Management & Labor

Drug Deals: A Pact to Lower State Employee Pill Prices

Driven by the effect of rising drug prices on state budgets, seven states are banding together to change the way they buy pharmaceuticals for their employee-benefit plans.
by | December 2001
 

Driven by the effect of rising drug prices on state budgets, seven states are banding together to change the way they buy pharmaceuticals for their employee-benefit plans.

Their immediate goal is to use their combined market share--1.4 million state employees and drug purchases totaling $852 million--to change the business model. Instead of paying pharmacy benefits managers a percentage of the drug buy to manage their plans, the states want the PBMs to accept a flat fee to administrate the plans.

"In a time of rapid drug-price inflation, the percentage approach works well for the PBMs but not for the states," says West Virginia Governor Bob Wise. "The sicker we get, the healthier they get."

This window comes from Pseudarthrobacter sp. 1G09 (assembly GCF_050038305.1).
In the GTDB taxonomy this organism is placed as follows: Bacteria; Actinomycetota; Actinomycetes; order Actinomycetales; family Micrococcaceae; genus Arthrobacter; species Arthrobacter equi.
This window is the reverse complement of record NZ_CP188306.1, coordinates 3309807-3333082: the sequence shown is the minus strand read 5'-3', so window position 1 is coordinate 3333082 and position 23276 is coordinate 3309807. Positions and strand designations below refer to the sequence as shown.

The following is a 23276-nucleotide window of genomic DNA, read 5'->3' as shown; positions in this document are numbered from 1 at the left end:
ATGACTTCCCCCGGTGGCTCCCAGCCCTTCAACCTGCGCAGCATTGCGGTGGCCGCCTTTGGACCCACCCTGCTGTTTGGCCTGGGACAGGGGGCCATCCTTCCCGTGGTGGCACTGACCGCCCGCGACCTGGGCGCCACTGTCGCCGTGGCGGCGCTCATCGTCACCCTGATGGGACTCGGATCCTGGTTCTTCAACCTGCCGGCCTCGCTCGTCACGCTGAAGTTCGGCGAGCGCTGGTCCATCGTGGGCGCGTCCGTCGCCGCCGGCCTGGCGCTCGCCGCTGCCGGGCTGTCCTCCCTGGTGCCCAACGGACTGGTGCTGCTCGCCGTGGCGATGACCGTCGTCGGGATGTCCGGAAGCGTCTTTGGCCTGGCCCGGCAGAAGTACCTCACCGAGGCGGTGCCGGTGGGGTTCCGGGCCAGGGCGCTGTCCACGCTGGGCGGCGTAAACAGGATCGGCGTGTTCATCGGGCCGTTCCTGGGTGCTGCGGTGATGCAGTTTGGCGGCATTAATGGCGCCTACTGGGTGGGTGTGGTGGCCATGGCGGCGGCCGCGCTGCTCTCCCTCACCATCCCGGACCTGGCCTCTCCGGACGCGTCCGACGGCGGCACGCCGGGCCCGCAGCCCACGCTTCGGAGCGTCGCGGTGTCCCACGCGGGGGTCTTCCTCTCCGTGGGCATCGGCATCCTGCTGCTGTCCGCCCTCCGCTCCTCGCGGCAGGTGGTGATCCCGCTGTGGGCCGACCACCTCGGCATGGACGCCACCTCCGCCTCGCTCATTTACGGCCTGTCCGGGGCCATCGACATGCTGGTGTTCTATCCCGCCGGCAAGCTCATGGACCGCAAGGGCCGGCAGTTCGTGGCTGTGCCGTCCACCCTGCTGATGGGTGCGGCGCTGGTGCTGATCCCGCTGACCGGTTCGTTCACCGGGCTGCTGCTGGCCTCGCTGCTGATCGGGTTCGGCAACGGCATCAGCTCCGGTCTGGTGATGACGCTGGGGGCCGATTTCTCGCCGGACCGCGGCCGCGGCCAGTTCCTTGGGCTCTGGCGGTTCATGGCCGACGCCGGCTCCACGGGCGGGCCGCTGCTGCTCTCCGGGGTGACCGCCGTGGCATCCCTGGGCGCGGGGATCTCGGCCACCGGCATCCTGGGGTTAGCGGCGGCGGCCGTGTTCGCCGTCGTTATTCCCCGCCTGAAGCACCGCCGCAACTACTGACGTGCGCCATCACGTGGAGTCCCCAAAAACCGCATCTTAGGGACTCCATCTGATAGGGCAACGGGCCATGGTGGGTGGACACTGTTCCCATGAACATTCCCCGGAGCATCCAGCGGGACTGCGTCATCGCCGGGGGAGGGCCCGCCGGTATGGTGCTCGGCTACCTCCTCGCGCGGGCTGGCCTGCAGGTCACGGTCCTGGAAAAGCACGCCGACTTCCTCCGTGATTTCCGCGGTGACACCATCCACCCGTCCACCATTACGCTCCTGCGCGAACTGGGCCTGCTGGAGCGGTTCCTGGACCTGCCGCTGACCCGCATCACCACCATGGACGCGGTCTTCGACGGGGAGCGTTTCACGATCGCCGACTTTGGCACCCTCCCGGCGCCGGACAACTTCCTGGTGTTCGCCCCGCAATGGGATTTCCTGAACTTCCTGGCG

West Virginia has taken the lead in the cooperative purchasing group, which also includes Louisiana, Maryland, Mississippi, Missouri, New Mexico and South Carolina. In part, that's because West Virginia's problem is particularly acute: While most states are dealing with 20 percent annual inflation on drug prices, West Virginia's drug costs are rising by 35 percent a year. Drug costs account for one-fifth of total health care costs for employees in West Virginia's benefit plan.

The coalition took its first major step in October. West Virginia's Public Employees Insurance Agency, on behalf of health plans in the other states, issued a request for proposals for pricing based on volume. Bids from PBMs are due this month.

The fixed-fee approach, which is used by most Medicaid programs, isn't the only change the group hopes to make. It also plans to use market share to leverage lower prices from manufacturers. The seven-state effort is an offshoot of the Multi-State Rx Workgroup, a coalition of 15 state governments.

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